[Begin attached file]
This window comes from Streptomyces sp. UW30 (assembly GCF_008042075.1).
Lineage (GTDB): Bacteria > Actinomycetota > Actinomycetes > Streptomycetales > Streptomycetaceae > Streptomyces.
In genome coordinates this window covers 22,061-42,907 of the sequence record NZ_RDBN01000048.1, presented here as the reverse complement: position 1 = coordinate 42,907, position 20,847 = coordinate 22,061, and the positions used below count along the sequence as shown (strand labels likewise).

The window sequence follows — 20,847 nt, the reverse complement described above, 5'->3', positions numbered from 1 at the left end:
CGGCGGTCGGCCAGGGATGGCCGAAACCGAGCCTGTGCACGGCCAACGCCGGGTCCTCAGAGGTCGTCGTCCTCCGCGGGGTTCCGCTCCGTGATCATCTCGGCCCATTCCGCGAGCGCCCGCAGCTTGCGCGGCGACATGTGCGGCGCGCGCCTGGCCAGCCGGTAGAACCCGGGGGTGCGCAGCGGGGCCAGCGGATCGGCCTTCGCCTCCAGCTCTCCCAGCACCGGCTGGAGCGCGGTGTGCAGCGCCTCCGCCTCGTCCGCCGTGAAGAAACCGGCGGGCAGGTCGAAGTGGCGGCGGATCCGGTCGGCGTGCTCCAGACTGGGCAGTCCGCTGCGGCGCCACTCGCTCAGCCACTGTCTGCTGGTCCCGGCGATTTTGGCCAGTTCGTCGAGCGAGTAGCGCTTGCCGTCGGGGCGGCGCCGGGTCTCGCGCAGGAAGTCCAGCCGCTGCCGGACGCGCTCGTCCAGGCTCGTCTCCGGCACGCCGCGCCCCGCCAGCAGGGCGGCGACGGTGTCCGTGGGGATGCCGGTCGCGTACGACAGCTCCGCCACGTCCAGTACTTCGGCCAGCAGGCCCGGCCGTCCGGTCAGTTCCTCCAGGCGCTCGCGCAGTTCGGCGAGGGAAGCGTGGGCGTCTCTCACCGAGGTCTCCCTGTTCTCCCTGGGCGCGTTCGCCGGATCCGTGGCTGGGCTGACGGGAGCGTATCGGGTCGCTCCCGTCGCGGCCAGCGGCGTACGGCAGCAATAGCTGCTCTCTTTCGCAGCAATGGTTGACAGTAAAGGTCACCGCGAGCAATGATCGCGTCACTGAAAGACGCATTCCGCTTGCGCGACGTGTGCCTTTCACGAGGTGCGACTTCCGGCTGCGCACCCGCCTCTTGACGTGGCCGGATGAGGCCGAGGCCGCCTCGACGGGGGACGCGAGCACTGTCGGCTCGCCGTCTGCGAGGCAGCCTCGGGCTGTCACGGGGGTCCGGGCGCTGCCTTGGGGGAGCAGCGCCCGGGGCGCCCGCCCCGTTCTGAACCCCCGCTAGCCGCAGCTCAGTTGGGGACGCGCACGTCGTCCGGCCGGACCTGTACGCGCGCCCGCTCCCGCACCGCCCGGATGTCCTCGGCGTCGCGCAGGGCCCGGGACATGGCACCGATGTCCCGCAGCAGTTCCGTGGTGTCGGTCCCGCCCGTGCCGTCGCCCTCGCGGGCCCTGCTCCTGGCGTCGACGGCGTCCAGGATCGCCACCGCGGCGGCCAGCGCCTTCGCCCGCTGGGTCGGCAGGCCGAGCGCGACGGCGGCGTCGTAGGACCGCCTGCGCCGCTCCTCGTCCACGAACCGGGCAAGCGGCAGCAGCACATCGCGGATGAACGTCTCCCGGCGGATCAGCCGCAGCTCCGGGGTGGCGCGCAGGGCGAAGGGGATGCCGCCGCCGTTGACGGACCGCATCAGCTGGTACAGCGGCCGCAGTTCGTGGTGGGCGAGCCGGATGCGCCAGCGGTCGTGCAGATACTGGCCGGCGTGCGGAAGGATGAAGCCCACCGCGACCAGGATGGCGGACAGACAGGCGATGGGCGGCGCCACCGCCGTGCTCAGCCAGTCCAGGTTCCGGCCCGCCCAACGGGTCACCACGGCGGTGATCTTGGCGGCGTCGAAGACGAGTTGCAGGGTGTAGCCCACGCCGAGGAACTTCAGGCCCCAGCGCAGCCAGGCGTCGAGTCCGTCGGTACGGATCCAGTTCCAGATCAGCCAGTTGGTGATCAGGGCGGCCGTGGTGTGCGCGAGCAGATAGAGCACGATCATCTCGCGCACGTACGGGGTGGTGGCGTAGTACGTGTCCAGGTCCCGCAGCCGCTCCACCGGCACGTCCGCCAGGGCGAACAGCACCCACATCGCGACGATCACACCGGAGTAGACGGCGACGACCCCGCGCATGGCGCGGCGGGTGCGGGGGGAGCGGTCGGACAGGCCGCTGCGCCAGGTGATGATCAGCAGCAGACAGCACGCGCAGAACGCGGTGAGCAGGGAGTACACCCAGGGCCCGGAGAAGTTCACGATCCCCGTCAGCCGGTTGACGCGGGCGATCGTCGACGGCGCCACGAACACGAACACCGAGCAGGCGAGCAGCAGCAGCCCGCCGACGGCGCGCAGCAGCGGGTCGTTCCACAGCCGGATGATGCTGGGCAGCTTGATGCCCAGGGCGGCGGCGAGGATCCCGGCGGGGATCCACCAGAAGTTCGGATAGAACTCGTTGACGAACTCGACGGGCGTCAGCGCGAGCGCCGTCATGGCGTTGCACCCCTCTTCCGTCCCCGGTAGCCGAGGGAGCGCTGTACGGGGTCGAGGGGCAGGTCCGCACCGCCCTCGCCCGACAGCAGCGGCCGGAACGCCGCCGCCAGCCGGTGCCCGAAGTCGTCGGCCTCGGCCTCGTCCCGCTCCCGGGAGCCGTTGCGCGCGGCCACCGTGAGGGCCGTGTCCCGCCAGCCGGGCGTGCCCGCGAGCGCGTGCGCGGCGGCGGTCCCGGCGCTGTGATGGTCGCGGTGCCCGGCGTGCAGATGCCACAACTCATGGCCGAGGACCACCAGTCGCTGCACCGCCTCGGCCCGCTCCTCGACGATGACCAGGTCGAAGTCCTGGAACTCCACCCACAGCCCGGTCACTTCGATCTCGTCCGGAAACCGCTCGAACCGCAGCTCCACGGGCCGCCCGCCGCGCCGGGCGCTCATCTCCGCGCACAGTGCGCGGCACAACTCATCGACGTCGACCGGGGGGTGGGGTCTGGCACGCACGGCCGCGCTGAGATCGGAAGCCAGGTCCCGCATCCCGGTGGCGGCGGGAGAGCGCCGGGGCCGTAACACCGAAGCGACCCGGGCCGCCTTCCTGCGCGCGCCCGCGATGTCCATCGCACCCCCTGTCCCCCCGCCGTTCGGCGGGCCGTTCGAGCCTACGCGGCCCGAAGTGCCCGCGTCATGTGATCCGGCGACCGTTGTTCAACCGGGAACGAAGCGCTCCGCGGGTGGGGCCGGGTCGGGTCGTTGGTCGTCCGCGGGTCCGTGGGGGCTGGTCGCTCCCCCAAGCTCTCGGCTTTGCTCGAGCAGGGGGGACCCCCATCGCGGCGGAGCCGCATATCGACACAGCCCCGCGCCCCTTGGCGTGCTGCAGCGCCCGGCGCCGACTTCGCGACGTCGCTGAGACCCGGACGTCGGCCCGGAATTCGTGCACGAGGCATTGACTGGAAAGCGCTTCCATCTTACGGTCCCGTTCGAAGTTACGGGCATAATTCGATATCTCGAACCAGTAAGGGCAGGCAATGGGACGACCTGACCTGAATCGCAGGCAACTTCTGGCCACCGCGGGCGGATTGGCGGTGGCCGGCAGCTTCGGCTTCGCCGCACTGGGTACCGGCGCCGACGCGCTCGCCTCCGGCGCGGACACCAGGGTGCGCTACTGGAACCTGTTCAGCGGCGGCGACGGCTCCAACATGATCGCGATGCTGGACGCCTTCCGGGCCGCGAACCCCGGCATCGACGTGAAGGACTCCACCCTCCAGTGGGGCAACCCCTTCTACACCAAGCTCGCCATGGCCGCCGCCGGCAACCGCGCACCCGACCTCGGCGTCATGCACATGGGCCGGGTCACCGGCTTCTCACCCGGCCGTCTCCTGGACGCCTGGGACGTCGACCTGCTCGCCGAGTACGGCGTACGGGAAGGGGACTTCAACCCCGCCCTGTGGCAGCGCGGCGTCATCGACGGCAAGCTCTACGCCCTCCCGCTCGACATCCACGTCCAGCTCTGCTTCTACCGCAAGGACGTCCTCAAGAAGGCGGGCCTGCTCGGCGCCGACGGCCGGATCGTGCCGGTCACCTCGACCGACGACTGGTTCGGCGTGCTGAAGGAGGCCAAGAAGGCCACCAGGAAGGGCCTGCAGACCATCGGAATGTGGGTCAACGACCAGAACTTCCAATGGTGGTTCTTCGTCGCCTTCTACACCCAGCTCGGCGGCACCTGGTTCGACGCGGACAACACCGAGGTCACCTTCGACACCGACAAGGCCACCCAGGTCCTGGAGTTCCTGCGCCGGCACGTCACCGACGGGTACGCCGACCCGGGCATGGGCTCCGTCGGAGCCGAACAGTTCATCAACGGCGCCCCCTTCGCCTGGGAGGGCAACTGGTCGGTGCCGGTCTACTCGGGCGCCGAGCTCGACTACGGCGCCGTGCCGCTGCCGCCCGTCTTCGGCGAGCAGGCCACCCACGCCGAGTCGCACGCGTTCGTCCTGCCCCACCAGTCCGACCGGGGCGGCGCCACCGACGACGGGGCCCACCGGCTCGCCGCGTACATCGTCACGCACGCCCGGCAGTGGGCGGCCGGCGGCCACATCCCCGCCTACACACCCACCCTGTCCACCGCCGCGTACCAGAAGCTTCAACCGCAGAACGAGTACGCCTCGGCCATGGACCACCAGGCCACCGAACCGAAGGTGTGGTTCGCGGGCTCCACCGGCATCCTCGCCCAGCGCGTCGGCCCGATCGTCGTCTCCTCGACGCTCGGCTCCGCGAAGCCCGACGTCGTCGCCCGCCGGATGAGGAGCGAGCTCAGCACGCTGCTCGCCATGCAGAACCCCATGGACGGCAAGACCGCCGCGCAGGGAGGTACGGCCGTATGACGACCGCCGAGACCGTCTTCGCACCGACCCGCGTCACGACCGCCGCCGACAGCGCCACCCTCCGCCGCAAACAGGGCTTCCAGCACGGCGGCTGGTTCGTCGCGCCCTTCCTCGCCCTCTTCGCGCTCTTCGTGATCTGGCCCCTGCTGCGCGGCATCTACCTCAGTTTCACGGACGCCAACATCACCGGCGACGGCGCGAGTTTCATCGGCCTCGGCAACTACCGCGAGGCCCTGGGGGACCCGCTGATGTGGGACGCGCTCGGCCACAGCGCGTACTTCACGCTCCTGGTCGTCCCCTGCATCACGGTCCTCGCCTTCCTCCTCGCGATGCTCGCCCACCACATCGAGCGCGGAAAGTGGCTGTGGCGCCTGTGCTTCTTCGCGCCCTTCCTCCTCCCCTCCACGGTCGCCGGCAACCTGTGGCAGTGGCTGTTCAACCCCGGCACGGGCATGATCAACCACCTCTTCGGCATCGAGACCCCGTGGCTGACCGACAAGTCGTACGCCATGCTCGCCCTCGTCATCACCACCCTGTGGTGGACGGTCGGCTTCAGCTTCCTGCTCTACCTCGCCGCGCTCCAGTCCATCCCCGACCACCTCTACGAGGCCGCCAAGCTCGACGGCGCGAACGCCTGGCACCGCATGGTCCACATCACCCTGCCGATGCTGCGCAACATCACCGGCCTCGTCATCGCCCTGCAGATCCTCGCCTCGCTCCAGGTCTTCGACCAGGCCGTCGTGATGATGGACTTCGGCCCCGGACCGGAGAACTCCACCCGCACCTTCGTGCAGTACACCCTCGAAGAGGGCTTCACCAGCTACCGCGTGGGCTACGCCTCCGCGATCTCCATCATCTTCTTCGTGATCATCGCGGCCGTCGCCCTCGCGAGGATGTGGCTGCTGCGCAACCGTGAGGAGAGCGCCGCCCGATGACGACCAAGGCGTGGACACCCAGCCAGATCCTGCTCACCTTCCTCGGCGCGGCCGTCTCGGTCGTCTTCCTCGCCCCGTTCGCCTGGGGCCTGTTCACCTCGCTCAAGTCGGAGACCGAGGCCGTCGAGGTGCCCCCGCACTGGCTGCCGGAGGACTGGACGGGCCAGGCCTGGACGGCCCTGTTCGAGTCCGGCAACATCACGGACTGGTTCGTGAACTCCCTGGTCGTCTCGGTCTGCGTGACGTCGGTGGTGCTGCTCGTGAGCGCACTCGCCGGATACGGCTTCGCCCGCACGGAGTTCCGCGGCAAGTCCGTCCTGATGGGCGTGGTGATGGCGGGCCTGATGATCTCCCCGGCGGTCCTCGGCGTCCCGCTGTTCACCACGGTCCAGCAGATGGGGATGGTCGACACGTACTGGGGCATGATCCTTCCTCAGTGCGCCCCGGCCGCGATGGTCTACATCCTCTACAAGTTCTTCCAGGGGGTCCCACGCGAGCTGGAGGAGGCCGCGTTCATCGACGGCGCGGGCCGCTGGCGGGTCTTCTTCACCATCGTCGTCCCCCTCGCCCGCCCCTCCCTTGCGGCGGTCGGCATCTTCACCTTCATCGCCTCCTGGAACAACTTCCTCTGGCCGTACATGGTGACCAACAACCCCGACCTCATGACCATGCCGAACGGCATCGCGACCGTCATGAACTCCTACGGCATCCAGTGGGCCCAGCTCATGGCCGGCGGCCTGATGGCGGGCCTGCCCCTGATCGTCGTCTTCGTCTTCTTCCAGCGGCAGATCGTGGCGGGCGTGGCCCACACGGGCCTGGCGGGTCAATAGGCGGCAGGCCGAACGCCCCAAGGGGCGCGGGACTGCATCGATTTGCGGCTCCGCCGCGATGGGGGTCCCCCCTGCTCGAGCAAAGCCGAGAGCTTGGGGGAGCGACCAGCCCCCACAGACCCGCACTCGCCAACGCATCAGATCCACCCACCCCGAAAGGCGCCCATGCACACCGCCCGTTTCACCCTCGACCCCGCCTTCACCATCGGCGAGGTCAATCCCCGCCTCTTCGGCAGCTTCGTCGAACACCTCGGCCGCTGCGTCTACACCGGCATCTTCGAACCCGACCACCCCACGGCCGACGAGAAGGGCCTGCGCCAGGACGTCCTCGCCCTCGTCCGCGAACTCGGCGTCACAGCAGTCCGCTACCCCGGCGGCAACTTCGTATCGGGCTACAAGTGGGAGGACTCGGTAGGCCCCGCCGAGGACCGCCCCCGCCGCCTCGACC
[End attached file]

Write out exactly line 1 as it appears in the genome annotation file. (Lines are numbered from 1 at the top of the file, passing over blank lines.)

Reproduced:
This window comes from Streptomyces sp. UW30 (assembly GCF_008042075.1).